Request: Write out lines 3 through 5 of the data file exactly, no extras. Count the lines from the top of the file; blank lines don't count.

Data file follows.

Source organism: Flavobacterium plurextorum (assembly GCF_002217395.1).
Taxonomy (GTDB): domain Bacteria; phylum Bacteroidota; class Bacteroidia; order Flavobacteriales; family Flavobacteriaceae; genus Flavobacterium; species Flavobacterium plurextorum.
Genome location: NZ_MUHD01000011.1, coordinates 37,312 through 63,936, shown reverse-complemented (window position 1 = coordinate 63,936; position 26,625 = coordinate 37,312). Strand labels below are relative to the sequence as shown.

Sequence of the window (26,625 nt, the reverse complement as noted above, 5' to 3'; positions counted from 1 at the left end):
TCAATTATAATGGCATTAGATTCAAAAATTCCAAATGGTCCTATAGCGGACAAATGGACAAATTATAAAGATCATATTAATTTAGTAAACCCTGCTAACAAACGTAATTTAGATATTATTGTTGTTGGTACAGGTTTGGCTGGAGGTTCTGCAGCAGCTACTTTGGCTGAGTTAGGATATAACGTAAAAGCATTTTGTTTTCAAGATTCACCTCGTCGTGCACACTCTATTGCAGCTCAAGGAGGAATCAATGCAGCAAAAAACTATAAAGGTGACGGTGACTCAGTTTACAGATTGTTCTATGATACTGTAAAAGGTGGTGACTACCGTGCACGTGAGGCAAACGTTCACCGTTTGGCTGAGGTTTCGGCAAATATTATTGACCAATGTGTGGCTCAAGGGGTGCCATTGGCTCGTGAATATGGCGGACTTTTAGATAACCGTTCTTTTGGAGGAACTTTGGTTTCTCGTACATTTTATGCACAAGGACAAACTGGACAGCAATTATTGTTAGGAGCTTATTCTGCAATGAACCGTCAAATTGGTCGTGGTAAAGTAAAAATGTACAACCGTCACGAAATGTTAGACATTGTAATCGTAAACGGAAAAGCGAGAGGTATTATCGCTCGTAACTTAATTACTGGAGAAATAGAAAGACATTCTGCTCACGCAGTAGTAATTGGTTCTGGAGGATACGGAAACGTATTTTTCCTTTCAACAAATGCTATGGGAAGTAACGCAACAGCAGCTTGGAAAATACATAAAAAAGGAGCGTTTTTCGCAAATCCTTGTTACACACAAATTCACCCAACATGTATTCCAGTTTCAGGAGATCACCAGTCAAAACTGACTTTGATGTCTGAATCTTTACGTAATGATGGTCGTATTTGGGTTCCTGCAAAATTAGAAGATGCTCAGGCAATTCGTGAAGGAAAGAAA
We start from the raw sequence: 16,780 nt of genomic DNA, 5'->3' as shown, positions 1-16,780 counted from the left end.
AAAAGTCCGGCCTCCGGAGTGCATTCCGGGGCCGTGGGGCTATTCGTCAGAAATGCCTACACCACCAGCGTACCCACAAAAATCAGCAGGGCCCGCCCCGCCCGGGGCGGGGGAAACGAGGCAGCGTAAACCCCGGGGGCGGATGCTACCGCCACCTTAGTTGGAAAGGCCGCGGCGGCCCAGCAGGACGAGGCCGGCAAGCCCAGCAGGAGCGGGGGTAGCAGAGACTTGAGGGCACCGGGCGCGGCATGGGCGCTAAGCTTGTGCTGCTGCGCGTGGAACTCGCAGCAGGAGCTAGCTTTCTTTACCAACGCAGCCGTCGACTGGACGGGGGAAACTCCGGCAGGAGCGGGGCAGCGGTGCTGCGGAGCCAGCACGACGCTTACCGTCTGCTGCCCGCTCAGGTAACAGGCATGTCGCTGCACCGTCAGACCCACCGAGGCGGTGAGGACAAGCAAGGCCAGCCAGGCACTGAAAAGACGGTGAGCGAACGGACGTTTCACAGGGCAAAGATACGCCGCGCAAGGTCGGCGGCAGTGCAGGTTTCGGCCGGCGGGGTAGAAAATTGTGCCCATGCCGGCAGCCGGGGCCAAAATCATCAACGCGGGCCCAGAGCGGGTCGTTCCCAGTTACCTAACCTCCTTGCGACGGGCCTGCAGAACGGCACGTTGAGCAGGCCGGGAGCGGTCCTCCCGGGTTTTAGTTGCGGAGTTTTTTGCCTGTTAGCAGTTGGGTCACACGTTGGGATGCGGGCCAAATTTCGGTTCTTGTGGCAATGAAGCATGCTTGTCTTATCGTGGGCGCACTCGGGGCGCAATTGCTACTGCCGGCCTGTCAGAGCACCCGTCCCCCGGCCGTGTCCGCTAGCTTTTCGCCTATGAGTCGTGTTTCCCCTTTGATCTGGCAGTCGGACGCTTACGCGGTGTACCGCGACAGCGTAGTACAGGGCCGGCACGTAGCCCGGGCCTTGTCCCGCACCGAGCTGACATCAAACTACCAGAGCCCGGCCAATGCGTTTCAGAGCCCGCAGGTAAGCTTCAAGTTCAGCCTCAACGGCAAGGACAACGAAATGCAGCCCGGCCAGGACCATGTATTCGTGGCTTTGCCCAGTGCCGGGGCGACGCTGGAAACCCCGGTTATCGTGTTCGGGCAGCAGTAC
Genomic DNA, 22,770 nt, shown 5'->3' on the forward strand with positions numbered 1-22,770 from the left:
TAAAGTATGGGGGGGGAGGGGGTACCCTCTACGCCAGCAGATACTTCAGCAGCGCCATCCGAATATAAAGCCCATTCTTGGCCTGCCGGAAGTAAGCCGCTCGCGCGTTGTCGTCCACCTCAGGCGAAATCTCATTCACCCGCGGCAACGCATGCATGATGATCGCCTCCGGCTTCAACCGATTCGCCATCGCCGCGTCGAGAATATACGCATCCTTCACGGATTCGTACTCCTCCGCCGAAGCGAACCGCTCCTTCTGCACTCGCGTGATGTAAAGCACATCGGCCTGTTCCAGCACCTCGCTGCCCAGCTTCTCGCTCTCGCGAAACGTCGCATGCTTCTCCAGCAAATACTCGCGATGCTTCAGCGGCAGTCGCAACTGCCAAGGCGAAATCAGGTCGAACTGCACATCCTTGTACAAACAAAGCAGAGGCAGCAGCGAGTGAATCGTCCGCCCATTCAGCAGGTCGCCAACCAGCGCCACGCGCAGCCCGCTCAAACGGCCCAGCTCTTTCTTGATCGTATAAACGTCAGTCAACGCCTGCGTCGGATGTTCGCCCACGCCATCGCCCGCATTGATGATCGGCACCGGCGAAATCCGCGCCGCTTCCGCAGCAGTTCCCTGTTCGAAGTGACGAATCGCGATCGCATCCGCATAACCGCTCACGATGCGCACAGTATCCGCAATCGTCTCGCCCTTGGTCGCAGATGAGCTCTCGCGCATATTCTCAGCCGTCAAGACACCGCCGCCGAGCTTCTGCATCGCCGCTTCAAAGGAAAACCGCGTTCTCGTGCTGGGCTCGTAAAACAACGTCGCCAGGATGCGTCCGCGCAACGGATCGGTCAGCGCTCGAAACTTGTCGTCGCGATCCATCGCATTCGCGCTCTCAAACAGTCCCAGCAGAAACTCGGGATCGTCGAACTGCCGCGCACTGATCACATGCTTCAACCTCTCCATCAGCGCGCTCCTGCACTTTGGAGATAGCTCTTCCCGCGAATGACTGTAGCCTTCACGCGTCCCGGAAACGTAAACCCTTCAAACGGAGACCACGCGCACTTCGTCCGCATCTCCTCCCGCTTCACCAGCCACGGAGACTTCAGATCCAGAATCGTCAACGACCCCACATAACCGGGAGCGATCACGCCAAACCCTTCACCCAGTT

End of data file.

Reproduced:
Genome location: NZ_MUHD01000011.1, coordinates 37,312 through 63,936, shown reverse-complemented (window position 1 = coordinate 63,936; position 26,625 = coordinate 37,312). Strand labels below are relative to the sequence as shown.

Sequence of the window (26,625 nt, the reverse complement as noted above, 5' to 3'; positions counted from 1 at the left end):
TCAATTATAATGGCATTAGATTCAAAAATTCCAAATGGTCCTATAGCGGACAAATGGACAAATTATAAAGATCATATTAATTTAGTAAACCCTGCTAACAAACGTAATTTAGATATTATTGTTGTTGGTACAGGTTTGGCTGGAGGTTCTGCAGCAGCTACTTTGGCTGAGTTAGGATATAACGTAAAAGCATTTTGTTTTCAAGATTCACCTCGTCGTGCACACTCTATTGCAGCTCAAGGAGGAATCAATGCAGCAAAAAACTATAAAGGTGACGGTGACTCAGTTTACAGATTGTTCTATGATACTGTAAAAGGTGGTGACTACCGTGCACGTGAGGCAAACGTTCACCGTTTGGCTGAGGTTTCGGCAAATATTATTGACCAATGTGTGGCTCAAGGGGTGCCATTGGCTCGTGAATATGGCGGACTTTTAGATAACCGTTCTTTTGGAGGAACTTTGGTTTCTCGTACATTTTATGCACAAGGACAAACTGGACAGCAATTATTGTTAGGAGCTTATTCTGCAATGAACCGTCAAATTGGTCGTGGTAAAGTAAAAATGTACAACCGTCACGAAATGTTAGACATTGTAATCGTAAACGGAAAAGCGAGAGGTATTATCGCTCGTAACTTAATTACTGGAGAAATAGAAAGACATTCTGCTCACGCAGTAGTAATTGGTTCTGGAGGATACGGAAACGTATTTTTCCTTTCAACAAATGCTATGGGAAGTAACGCAACAGCAGCTTGGAAAATACATAAAAAAGGAGCGTTTTTCGCAAATCCTTGTTACACACAAATTCACCCAACATGTATTCCAGTTTCAGGAGATCACCAGTCAAAACTGACTTTGATGTCTGAATCTTTACGTAATGATGGTCGTATTTGGGTTCCTGCAAAATTAGAAGATGCTCAGGCAATTCGTGAAGGAAAGAAA